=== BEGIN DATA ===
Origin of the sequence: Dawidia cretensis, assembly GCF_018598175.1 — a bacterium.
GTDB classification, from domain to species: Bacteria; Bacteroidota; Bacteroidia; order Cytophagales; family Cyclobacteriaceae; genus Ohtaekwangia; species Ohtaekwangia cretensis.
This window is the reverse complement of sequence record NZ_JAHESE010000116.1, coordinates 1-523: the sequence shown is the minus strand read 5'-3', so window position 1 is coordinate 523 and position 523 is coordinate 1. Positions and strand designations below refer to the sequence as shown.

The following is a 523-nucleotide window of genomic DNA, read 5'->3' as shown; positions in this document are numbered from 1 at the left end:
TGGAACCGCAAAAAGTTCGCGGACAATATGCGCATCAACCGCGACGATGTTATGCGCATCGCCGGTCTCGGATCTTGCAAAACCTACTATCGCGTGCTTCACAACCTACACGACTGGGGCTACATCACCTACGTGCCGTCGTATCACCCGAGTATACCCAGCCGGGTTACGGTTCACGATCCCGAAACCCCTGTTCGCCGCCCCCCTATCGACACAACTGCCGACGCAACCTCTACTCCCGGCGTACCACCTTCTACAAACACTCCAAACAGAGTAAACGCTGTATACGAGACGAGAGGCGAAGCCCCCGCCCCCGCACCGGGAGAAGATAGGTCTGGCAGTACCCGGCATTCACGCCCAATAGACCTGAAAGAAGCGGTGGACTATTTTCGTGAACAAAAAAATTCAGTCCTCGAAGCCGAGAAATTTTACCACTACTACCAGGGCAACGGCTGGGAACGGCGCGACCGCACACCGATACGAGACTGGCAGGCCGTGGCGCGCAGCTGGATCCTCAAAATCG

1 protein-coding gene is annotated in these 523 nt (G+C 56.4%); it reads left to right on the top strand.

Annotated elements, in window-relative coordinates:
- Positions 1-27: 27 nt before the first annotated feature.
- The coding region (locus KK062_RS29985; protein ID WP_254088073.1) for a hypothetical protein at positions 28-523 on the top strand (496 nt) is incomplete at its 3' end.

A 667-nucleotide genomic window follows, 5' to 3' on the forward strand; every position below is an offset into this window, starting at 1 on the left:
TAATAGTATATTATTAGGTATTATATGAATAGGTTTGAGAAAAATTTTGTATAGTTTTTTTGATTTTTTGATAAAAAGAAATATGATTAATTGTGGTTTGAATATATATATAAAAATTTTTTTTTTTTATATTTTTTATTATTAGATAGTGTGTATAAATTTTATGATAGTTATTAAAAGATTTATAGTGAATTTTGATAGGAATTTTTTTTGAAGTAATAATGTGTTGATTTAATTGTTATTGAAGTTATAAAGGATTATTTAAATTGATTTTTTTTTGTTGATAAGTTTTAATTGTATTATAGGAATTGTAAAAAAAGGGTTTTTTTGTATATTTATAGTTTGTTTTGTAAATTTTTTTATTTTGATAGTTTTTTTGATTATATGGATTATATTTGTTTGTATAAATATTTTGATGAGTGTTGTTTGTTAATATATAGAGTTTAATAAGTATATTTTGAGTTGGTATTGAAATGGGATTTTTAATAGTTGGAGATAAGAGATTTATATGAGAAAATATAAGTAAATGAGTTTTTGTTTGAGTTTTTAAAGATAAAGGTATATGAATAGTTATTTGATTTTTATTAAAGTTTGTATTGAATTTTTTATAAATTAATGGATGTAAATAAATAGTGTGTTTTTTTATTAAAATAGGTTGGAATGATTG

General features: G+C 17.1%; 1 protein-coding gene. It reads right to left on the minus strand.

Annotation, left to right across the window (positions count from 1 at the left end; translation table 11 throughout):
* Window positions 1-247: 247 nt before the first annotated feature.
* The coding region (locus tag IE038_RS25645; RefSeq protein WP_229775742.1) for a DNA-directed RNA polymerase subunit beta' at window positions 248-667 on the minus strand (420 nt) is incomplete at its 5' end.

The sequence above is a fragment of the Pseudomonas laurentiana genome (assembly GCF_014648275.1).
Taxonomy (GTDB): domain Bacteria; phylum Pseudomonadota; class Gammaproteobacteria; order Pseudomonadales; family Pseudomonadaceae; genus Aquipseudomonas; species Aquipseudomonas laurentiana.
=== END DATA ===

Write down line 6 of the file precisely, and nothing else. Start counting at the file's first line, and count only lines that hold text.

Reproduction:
1 protein-coding gene is annotated in these 523 nt (G+C 56.4%); it reads left to right on the top strand.